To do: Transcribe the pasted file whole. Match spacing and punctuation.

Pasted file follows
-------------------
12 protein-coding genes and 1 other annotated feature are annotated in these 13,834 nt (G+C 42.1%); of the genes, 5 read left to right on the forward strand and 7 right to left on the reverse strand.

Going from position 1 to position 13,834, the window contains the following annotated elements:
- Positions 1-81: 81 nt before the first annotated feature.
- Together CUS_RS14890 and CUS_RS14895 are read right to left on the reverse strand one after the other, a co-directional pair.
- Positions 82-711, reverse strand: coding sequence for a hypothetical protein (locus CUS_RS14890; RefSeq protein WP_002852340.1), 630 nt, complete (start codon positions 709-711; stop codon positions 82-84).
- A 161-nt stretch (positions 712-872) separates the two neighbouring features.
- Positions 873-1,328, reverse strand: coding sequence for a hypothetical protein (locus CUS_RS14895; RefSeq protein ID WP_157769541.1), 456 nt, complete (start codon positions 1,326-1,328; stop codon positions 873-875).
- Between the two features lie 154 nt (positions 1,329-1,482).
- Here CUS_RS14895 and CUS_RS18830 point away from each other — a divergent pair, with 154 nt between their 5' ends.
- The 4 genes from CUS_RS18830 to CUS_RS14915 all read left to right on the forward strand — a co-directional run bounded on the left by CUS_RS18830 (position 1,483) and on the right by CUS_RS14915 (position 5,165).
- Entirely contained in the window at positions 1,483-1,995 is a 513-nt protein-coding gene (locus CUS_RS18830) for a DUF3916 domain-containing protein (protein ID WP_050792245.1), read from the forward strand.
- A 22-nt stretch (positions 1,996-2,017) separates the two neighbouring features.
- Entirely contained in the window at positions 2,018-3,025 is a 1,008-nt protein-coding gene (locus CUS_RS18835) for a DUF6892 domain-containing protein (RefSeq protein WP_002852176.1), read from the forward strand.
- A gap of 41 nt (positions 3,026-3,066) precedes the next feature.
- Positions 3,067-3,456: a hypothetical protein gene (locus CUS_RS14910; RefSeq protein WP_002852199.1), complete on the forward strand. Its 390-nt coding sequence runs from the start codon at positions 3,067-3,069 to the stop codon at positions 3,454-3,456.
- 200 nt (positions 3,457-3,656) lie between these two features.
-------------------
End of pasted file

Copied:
12 protein-coding genes and 1 other annotated feature are annotated in these 13,834 nt (G+C 42.1%); of the genes, 5 read left to right on the forward strand and 7 right to left on the reverse strand.

Going from position 1 to position 13,834, the window contains the following annotated elements:
- Positions 1-81: 81 nt before the first annotated feature.
- Together CUS_RS14890 and CUS_RS14895 are read right to left on the reverse strand one after the other, a co-directional pair.
- Positions 82-711, reverse strand: coding sequence for a hypothetical protein (locus CUS_RS14890; RefSeq protein WP_002852340.1), 630 nt, complete (start codon positions 709-711; stop codon positions 82-84).
- A 161-nt stretch (positions 712-872) separates the two neighbouring features.
- Positions 873-1,328, reverse strand: coding sequence for a hypothetical protein (locus CUS_RS14895; RefSeq protein ID WP_157769541.1), 456 nt, complete (start codon positions 1,326-1,328; stop codon positions 873-875).
- Between the two features lie 154 nt (positions 1,329-1,482).
- Here CUS_RS14895 and CUS_RS18830 point away from each other — a divergent pair, with 154 nt between their 5' ends.
- The 4 genes from CUS_RS18830 to CUS_RS14915 all read left to right on the forward strand — a co-directional run bounded on the left by CUS_RS18830 (position 1,483) and on the right by CUS_RS14915 (position 5,165).
- Entirely contained in the window at positions 1,483-1,995 is a 513-nt protein-coding gene (locus CUS_RS18830) for a DUF3916 domain-containing protein (protein ID WP_050792245.1), read from the forward strand.
- A 22-nt stretch (positions 1,996-2,017) separates the two neighbouring features.
- Entirely contained in the window at positions 2,018-3,025 is a 1,008-nt protein-coding gene (locus CUS_RS18835) for a DUF6892 domain-containing protein (RefSeq protein WP_002852176.1), read from the forward strand.
- A gap of 41 nt (positions 3,026-3,066) precedes the next feature.
- Positions 3,067-3,456: a hypothetical protein gene (locus CUS_RS14910; RefSeq protein WP_002852199.1), complete on the forward strand. Its 390-nt coding sequence runs from the start codon at positions 3,067-3,069 to the stop codon at positions 3,454-3,456.
- 200 nt (positions 3,457-3,656) lie between these two features.